This OWASP open-source project offers ten realistic scenarios full of known vulnerabilities (especially, of course, the OWASP Top Ten) for those trying to practice their attack skills. Hackademic is great for educational purposes in classrooms and in the workplace, and developers are encouraged to contribute new scenarios and vulnerabilities.

 

Download Hackademic here.

 

 

Hack This Site is more than just a website; it’s a platform for education and a community for security enthusiasts. Hack This Site is a great stopping point for security professionals and developers alike, as it offers varying levels and topics to delve into as you practice hacking.

 

 

hackthissite

 

 

Whether you want to try a wargame based on mobile app vulnerabilities, JavaScript issues, or test your forensic skills, Hack This Site has you covered. In addition, the site streams news, and offers lectures, videos, and more – and accepts submissions, if you’re interested in writing something or submitting a lecture you’ve given.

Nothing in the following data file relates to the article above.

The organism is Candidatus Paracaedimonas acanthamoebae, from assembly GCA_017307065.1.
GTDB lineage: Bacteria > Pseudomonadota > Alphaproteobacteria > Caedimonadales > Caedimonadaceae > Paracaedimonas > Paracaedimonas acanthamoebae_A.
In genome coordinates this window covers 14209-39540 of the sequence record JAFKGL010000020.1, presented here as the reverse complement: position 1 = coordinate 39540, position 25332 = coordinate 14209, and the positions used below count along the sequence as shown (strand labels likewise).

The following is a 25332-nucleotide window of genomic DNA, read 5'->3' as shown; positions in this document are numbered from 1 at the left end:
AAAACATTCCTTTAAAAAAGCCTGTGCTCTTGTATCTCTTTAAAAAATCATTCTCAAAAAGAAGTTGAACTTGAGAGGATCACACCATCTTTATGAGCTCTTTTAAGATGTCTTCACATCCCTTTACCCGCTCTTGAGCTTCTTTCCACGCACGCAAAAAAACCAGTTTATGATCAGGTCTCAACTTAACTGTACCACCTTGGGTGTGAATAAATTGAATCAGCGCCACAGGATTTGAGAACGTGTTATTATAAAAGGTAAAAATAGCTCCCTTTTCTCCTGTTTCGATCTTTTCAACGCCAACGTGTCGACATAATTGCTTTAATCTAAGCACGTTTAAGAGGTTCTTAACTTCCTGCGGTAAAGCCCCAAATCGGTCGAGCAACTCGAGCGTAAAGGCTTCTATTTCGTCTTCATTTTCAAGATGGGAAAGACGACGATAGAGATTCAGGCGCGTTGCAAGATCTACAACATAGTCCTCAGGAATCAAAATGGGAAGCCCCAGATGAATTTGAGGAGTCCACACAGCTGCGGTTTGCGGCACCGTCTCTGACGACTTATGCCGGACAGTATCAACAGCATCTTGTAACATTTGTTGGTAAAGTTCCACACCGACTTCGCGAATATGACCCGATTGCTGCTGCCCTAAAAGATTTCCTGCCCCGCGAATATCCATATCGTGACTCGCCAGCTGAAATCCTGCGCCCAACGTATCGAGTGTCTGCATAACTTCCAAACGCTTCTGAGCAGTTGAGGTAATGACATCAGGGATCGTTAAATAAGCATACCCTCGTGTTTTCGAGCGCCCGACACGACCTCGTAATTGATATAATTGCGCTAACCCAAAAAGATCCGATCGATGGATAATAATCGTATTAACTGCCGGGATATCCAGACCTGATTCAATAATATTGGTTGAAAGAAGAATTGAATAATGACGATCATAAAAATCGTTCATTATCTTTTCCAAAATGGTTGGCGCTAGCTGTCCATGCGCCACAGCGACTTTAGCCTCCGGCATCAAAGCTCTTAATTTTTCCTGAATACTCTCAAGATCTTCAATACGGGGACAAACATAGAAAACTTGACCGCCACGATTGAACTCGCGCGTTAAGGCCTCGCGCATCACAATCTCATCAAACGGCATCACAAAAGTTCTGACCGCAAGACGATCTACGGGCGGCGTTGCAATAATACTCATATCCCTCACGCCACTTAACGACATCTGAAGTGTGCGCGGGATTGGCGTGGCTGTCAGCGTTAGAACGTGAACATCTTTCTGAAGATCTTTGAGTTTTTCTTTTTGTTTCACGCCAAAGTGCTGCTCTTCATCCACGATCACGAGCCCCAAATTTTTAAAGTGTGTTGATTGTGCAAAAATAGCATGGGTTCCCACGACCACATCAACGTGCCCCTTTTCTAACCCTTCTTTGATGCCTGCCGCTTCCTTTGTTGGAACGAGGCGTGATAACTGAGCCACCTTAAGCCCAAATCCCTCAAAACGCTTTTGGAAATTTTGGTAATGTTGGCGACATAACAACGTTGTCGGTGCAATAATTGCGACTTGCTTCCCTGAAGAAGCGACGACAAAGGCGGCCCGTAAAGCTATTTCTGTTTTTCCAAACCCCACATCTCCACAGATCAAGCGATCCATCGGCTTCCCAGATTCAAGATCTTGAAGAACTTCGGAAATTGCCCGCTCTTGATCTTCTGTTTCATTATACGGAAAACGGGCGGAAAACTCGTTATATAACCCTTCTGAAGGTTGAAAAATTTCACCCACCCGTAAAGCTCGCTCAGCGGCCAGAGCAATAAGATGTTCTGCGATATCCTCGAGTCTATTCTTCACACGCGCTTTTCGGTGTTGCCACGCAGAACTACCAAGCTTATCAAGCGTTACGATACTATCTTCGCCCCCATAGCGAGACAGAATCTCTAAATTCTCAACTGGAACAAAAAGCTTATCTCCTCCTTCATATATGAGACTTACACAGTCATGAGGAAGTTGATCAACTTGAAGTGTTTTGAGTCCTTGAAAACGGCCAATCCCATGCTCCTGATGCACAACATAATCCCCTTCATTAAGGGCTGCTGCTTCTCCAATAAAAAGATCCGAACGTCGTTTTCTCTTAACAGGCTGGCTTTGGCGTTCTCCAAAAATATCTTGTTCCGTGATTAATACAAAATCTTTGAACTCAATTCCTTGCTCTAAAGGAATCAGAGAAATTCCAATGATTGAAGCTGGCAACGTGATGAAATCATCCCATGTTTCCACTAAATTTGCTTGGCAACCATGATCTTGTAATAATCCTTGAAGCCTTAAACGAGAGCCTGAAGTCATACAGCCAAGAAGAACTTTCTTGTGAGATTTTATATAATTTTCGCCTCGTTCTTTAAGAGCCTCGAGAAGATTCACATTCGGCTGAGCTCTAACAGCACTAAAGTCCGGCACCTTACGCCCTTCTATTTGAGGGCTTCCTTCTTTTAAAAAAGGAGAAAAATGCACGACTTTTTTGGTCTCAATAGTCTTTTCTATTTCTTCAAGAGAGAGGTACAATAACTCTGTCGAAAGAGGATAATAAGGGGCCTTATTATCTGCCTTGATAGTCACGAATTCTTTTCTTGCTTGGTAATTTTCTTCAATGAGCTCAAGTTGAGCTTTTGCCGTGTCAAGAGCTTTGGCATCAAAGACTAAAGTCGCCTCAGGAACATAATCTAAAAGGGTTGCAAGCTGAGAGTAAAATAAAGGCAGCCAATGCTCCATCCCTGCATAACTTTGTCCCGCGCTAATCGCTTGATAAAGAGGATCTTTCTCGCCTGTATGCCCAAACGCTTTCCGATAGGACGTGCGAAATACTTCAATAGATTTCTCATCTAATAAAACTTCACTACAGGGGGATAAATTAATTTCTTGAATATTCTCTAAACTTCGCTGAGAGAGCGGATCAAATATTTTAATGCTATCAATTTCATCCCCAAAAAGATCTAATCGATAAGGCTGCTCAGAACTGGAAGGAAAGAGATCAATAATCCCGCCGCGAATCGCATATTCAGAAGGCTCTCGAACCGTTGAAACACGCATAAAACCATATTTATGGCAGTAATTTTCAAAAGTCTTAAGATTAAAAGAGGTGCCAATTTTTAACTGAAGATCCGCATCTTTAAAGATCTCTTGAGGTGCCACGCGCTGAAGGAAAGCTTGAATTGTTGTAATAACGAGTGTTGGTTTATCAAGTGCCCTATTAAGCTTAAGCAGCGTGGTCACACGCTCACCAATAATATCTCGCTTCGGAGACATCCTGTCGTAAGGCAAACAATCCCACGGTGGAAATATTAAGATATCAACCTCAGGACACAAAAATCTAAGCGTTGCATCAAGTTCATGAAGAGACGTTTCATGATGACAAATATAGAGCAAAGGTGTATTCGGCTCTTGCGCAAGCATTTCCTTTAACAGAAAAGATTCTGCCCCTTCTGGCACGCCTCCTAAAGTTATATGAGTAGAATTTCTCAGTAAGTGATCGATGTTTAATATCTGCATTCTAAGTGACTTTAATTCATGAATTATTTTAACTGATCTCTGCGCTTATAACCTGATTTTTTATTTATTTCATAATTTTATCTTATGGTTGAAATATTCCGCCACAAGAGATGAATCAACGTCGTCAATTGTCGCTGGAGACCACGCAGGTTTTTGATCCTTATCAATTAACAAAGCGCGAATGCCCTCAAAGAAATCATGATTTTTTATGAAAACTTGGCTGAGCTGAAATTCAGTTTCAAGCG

Access Hack This Site here and read more about it here.

 

 

As “one of the oldest challenge sites still around,” you can rest assured that Try2Hack is an oldie but a goodie. The game runs on levels, and there’s no skipping ahead to advanced levels, so more experienced hackers can get a nice ego boost or refresher course in the beginner levels. For newbies, there is an active IRC channel where you can ask for help from others or just chat, and a GitHub repo for walkthroughs if you don’t get help in the forum.

 

Try your hand at Try2Hack here.